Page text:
One in five men and one in six women will develop cancer in their lifetime. That’s one of the stark predictions revealed in a new report from the WHO’s International Agency for Research on Cancer (IARC), which is based in Lyon, France.
This year alone, there will be 18.1 million new cases of cancer and 9.6 million people will die with the disease worldwide. This represents a significant increase from 14.1 million cases and 8.2 million deaths in 2012.
The report also predicts that by the end of the century, cancer will be the number one killer globally and the single biggest barrier to people living long lives.
Looking closely at data from 185 countries, the researchers focussed on 36 different types of cancer. Lung cancer, colorectal (bowel) cancer and female breast cancer are thought to be responsible for a third of all cancer cases worldwide.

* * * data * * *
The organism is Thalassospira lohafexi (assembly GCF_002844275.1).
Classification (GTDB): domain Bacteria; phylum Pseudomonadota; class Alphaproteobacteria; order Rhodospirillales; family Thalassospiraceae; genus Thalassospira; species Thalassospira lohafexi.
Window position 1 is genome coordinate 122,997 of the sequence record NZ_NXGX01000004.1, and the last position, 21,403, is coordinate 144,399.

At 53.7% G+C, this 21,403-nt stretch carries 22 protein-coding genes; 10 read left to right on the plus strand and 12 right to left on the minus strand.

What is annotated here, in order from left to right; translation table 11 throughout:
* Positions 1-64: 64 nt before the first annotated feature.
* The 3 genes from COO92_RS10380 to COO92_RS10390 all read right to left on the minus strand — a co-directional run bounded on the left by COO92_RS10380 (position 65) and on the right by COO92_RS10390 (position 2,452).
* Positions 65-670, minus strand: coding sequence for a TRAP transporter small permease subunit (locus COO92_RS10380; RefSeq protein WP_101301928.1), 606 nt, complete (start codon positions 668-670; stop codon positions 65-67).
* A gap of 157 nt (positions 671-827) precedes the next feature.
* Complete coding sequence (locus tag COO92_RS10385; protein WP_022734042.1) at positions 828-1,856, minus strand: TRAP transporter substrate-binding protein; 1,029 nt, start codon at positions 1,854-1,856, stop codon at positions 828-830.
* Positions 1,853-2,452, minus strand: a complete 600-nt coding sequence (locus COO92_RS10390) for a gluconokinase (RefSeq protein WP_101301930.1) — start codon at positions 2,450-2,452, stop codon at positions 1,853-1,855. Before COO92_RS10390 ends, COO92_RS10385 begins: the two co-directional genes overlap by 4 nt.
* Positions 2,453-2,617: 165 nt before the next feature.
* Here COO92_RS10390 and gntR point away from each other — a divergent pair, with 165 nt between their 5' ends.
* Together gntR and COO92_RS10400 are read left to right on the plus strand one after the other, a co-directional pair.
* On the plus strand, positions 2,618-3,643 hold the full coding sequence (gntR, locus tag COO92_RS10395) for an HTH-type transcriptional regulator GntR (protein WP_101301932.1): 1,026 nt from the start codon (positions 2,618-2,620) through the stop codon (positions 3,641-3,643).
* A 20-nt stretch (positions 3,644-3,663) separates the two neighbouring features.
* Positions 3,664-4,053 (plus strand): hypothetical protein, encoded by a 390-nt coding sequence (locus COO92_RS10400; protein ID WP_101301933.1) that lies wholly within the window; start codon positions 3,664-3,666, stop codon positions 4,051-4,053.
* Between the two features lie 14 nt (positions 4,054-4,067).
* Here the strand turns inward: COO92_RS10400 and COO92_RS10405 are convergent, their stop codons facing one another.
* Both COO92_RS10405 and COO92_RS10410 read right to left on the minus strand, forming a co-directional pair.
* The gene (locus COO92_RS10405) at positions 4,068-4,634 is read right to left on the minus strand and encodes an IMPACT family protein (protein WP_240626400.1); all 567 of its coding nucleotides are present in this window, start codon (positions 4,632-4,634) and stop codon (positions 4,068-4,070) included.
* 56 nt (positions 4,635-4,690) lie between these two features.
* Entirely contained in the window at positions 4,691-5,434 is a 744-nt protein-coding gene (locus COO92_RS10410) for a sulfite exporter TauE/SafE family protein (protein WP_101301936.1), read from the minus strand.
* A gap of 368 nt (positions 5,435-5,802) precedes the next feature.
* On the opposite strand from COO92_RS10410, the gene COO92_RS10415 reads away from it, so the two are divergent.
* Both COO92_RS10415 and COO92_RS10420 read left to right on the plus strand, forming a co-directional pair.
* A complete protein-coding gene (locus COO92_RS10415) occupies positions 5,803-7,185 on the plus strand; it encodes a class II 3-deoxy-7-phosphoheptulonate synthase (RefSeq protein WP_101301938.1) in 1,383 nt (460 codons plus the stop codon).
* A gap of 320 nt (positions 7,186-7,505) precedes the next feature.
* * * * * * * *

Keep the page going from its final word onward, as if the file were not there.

Researchers have attributed the rise to the world’s growing and ageing population. That’s because more people equals more cancer, and as people get older their cancer risks grow. Moreover, as countries become wealthier, more of the people living in them develop lifestyle-related cancers.
Speaking about the report, Dr. Christopher Wild, director of the International Agency for Research on Cancer, said: “These new figures highlight that much remains to be done to address the alarming rise in the cancer burden globally and that prevention has a key role to play.”
“Efficient prevention and early detection policies must be implemented urgently to complement treatments in order to control this devastating disease across the world.”